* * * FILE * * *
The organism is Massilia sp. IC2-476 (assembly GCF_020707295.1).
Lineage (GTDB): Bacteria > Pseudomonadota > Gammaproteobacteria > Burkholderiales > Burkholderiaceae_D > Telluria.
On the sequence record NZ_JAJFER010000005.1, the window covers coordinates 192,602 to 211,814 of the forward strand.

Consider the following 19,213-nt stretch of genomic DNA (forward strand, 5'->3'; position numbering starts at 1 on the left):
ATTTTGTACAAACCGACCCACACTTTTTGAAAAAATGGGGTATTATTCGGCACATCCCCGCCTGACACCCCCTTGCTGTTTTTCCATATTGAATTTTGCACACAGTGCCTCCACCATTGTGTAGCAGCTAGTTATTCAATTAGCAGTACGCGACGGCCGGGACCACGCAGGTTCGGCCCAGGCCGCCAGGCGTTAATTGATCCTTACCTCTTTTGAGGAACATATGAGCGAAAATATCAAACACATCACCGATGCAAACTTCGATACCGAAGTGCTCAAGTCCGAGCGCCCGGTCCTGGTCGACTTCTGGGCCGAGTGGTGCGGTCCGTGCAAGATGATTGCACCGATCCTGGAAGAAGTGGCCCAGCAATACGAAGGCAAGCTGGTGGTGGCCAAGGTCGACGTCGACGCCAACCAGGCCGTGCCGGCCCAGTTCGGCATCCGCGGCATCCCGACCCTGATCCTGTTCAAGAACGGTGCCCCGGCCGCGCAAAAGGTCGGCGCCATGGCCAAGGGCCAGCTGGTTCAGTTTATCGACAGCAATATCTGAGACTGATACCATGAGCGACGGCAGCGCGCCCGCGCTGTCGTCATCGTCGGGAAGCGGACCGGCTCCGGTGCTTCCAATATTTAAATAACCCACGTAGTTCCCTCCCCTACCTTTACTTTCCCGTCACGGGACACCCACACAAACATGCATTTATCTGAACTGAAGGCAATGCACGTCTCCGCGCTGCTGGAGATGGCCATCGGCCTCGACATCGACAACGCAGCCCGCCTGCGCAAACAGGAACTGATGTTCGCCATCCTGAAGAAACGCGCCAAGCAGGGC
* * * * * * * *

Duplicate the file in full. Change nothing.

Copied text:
The organism is Massilia sp. IC2-476 (assembly GCF_020707295.1).
Lineage (GTDB): Bacteria > Pseudomonadota > Gammaproteobacteria > Burkholderiales > Burkholderiaceae_D > Telluria.
On the sequence record NZ_JAJFER010000005.1, the window covers coordinates 192,602 to 211,814 of the forward strand.

Consider the following 19,213-nt stretch of genomic DNA (forward strand, 5'->3'; position numbering starts at 1 on the left):
ATTTTGTACAAACCGACCCACACTTTTTGAAAAAATGGGGTATTATTCGGCACATCCCCGCCTGACACCCCCTTGCTGTTTTTCCATATTGAATTTTGCACACAGTGCCTCCACCATTGTGTAGCAGCTAGTTATTCAATTAGCAGTACGCGACGGCCGGGACCACGCAGGTTCGGCCCAGGCCGCCAGGCGTTAATTGATCCTTACCTCTTTTGAGGAACATATGAGCGAAAATATCAAACACATCACCGATGCAAACTTCGATACCGAAGTGCTCAAGTCCGAGCGCCCGGTCCTGGTCGACTTCTGGGCCGAGTGGTGCGGTCCGTGCAAGATGATTGCACCGATCCTGGAAGAAGTGGCCCAGCAATACGAAGGCAAGCTGGTGGTGGCCAAGGTCGACGTCGACGCCAACCAGGCCGTGCCGGCCCAGTTCGGCATCCGCGGCATCCCGACCCTGATCCTGTTCAAGAACGGTGCCCCGGCCGCGCAAAAGGTCGGCGCCATGGCCAAGGGCCAGCTGGTTCAGTTTATCGACAGCAATATCTGAGACTGATACCATGAGCGACGGCAGCGCGCCCGCGCTGTCGTCATCGTCGGGAAGCGGACCGGCTCCGGTGCTTCCAATATTTAAATAACCCACGTAGTTCCCTCCCCTACCTTTACTTTCCCGTCACGGGACACCCACACAAACATGCATTTATCTGAACTGAAGGCAATGCACGTCTCCGCGCTGCTGGAGATGGCCATCGGCCTCGACATCGACAACGCAGCCCGCCTGCGCAAACAGGAACTGATGTTCGCCATCCTGAAGAAACGCGCCAAGCAGGGC